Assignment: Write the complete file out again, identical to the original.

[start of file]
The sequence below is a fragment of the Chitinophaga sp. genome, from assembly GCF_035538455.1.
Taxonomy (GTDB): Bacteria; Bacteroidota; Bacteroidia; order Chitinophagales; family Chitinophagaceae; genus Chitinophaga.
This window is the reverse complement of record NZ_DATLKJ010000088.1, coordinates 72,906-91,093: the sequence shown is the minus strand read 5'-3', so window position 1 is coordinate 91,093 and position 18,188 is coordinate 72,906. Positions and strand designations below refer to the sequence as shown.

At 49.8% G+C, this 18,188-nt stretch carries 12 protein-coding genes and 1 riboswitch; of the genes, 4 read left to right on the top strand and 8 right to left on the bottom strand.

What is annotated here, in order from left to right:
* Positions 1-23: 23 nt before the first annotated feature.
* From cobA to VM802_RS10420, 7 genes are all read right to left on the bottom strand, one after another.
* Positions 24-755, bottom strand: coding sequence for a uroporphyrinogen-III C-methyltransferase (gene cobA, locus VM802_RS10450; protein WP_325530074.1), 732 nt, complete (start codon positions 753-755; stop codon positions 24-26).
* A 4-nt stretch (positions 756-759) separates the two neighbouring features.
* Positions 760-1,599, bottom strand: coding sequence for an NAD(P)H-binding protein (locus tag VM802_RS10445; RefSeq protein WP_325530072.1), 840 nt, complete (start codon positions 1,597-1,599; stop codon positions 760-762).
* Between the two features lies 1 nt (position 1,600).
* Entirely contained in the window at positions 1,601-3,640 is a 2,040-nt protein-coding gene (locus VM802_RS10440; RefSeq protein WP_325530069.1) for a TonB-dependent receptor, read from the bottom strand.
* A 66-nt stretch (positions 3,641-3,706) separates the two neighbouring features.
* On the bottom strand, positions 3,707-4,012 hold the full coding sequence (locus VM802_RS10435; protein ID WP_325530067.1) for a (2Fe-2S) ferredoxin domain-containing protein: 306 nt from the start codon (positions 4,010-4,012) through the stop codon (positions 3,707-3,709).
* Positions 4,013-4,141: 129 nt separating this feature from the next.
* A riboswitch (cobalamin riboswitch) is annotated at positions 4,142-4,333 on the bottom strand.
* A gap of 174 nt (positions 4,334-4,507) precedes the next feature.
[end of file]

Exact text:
The sequence below is a fragment of the Chitinophaga sp. genome, from assembly GCF_035538455.1.
Taxonomy (GTDB): Bacteria; Bacteroidota; Bacteroidia; order Chitinophagales; family Chitinophagaceae; genus Chitinophaga.
This window is the reverse complement of record NZ_DATLKJ010000088.1, coordinates 72,906-91,093: the sequence shown is the minus strand read 5'-3', so window position 1 is coordinate 91,093 and position 18,188 is coordinate 72,906. Positions and strand designations below refer to the sequence as shown.

At 49.8% G+C, this 18,188-nt stretch carries 12 protein-coding genes and 1 riboswitch; of the genes, 4 read left to right on the top strand and 8 right to left on the bottom strand.

What is annotated here, in order from left to right:
* Positions 1-23: 23 nt before the first annotated feature.
* From cobA to VM802_RS10420, 7 genes are all read right to left on the bottom strand, one after another.
* Positions 24-755, bottom strand: coding sequence for a uroporphyrinogen-III C-methyltransferase (gene cobA, locus VM802_RS10450; protein WP_325530074.1), 732 nt, complete (start codon positions 753-755; stop codon positions 24-26).
* A 4-nt stretch (positions 756-759) separates the two neighbouring features.
* Positions 760-1,599, bottom strand: coding sequence for an NAD(P)H-binding protein (locus tag VM802_RS10445; RefSeq protein WP_325530072.1), 840 nt, complete (start codon positions 1,597-1,599; stop codon positions 760-762).
* Between the two features lies 1 nt (position 1,600).
* Entirely contained in the window at positions 1,601-3,640 is a 2,040-nt protein-coding gene (locus VM802_RS10440; RefSeq protein WP_325530069.1) for a TonB-dependent receptor, read from the bottom strand.
* A 66-nt stretch (positions 3,641-3,706) separates the two neighbouring features.
* On the bottom strand, positions 3,707-4,012 hold the full coding sequence (locus VM802_RS10435; protein ID WP_325530067.1) for a (2Fe-2S) ferredoxin domain-containing protein: 306 nt from the start codon (positions 4,010-4,012) through the stop codon (positions 3,707-3,709).
* Positions 4,013-4,141: 129 nt separating this feature from the next.
* A riboswitch (cobalamin riboswitch) is annotated at positions 4,142-4,333 on the bottom strand.
* A gap of 174 nt (positions 4,334-4,507) precedes the next feature.